Unconventional ways to get Fruits & Vegetables

We’ve all heard at least five servings of fruits and vegetables a day is the recommendation from the Dietary Guidelines for Americans.  Yet, in all honesty, how many of us are meeting that goal?  Not enough of us.  According to a 2015 report from the Centers for Disease Control and Prevention, only a mere 13 percent of us are eating enough fruit – the required 1.5 to 2 cups daily.  Vegetable intake is even worse – just nine percent of the nation is meeting the two-to-three cup daily recommendation. 

Failing to meet our recommendations of daily produce can be harmful to our health.  Plenty of research has shown a diet rich in fruits and vegetables may lower your risk of a whole host of diseases you really don’t want to get – cardiovascular disease, hypertension, cancer, diabetes, diverticulosis, cataracts, and macular degeneration.

Getting and motivating people to eat more fruits and vegetables can be challenging. Like the old saying “you can lead a horse to water but you can’t make it drink” also applies to those who know they should eat more produce but choose not to.   Perhaps they could be persuaded if the fruits and veggies are “disguised” or “incorporated” into their favorite foods.

Listed below are some unconventional and original ideas for adding more pizazz to your intake of eating your fruits and veggies.  This is not just simply “eat an apple” or “add banana slices to your cereal.” These are sneaky ideas of upping your daily recommendations of fruits and vegetables.  Think of it as part dietary hide and seek but also a fun way to give favorite dishes a much needed nutritional boost.

·         Turn oatmeal into your favorite breakfast by adding in pureed pumpkin or butternut squash for natural sweetness and mouth-pleasing creaminess.

·         Instead of using mayonnaise on a sandwich, try smashed avocado in its place.  This reduces calories while injecting necessary fiber and vitamins.  Or try homemade pesto as a spread for a different and exciting taste change. 

·         Yogurt is always a good standby for adding in various items.  Stir in any berry or banana along with chia or flax seeds packing it with health-promoting goodness.

·         Jazz up your pancakes by stirring in grated carrot.  Pair it with spices like cinnamon with a touch of maple syrup and you’ll think you’re eating a stack of carrot cake.

·         Smoothies are always a favorite and sneaky way of adding in those necessary fruits and veggies.  For anyone who won’t touch a spinach or kale leaf, whirl them into a smoothie along with frozen berries, tangy yogurt and creamy nut butters.  They will never know.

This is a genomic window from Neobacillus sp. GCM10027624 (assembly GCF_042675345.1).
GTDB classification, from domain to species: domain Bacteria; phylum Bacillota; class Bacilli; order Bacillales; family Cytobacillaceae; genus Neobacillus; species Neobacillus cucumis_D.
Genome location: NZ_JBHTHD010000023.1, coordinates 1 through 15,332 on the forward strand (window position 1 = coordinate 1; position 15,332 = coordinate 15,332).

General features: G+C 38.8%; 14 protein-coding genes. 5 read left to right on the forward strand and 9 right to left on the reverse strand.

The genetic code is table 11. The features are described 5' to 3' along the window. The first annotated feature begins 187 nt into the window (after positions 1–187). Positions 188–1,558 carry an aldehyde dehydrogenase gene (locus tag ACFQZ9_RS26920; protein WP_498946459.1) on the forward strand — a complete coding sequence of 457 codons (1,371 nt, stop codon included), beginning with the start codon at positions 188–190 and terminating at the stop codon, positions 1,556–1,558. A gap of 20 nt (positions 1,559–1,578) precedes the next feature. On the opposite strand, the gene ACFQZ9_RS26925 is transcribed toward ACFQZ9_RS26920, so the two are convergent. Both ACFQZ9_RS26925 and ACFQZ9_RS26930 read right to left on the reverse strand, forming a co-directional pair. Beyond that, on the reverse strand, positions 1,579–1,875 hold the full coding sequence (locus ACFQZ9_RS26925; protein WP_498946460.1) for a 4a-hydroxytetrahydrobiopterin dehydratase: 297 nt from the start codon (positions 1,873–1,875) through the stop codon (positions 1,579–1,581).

·         Next time you grill burgers or bake a meatloaf, beef up their nutritional power by mixing in sautéed mushrooms, or grated vegetables such as zucchini and beets, chopped spinach or diced, sun-dried tomatoes.  Here’s an unusual one – stir in a handful of dried cherries for an unexpected yet pleasant sweet taste.

·         Any chocolate baked goods such as brownies or chocolate cake are easy to add in items like avocado puree, sweet potatoes, or even beets.  Just reduce the amount of fat and sugar and they’ll still maintain their fudgy consistency.

·         Spaghetti squash is a great one to use in place of pasta.  It has similar looks, taste and characteristics as pasta but without nearly as many carbs.  Pretty much whatever you can do with pasta, you can do with spaghetti squash.

·         Now, here is where you can have some real fun – serve up mashed cauliflower.   Don’t even mention the word cauliflower and see if anyone can tell the difference between it or mashed potatoes.

·         Salads are always a great way to pick up the pace of produce eaten.  Feel free to add in whatever type of fruit or veggie you like.  Think outside the box – instead of a usual salad of greens, tomatoes and carrots, throw in sliced apples, any dried fruit, orange segments, Kalamata olives, sliced avocado or mango, or add in a different leafy green such as turnip, mustard or collard greens.